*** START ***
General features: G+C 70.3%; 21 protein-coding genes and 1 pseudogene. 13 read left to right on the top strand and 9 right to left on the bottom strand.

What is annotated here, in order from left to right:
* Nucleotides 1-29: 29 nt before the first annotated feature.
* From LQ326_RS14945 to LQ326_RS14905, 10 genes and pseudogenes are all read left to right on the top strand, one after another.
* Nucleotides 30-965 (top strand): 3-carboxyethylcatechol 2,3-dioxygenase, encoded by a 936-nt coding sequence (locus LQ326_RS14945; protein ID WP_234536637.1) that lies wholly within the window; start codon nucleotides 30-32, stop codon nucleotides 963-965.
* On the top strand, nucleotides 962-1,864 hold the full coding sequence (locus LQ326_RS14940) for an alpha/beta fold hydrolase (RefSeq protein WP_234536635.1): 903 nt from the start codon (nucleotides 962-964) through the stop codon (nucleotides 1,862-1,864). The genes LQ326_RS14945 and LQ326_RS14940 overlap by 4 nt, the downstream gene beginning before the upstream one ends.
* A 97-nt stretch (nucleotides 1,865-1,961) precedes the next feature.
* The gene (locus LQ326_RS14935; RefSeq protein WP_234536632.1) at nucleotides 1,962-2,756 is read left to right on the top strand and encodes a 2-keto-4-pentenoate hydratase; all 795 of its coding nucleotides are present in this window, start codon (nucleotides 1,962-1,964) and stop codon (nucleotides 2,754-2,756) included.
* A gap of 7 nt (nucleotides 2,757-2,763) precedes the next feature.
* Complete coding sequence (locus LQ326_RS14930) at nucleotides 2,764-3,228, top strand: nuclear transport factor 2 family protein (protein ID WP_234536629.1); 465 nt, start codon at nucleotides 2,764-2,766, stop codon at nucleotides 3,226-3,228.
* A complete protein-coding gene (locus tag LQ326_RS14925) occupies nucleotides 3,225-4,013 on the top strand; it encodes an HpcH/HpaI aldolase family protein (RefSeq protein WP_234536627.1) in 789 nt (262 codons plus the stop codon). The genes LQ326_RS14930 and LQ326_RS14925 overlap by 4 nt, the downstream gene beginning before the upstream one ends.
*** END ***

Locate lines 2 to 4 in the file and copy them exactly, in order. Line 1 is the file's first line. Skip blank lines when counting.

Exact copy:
What is annotated here, in order from left to right:
* Nucleotides 1-29: 29 nt before the first annotated feature.
* From LQ326_RS14945 to LQ326_RS14905, 10 genes and pseudogenes are all read left to right on the top strand, one after another.